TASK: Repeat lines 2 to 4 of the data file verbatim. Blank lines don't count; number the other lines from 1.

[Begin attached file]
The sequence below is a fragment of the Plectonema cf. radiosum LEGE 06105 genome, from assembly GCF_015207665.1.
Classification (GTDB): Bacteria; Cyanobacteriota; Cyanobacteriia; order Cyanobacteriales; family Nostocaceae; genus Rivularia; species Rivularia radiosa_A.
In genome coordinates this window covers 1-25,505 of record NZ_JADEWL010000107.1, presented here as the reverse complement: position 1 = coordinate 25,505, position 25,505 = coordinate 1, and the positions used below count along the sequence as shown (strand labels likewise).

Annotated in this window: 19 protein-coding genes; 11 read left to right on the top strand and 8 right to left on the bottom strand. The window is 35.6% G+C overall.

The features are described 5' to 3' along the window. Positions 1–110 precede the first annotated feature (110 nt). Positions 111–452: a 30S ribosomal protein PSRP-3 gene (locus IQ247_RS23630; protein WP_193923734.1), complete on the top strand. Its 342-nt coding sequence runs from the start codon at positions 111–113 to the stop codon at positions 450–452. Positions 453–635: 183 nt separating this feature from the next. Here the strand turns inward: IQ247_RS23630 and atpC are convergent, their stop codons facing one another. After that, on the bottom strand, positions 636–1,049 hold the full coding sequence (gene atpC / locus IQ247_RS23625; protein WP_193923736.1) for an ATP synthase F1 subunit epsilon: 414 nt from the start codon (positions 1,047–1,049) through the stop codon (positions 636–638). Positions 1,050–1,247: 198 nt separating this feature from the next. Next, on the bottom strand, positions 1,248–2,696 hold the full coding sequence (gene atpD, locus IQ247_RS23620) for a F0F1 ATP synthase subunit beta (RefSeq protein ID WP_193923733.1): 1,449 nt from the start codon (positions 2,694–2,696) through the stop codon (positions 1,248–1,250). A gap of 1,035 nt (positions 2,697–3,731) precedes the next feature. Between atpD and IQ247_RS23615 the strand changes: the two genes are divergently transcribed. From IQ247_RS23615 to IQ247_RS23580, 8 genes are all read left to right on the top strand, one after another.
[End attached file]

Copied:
Classification (GTDB): Bacteria; Cyanobacteriota; Cyanobacteriia; order Cyanobacteriales; family Nostocaceae; genus Rivularia; species Rivularia radiosa_A.
In genome coordinates this window covers 1-25,505 of record NZ_JADEWL010000107.1, presented here as the reverse complement: position 1 = coordinate 25,505, position 25,505 = coordinate 1, and the positions used below count along the sequence as shown (strand labels likewise).

Annotated in this window: 19 protein-coding genes; 11 read left to right on the top strand and 8 right to left on the bottom strand. The window is 35.6% G+C overall.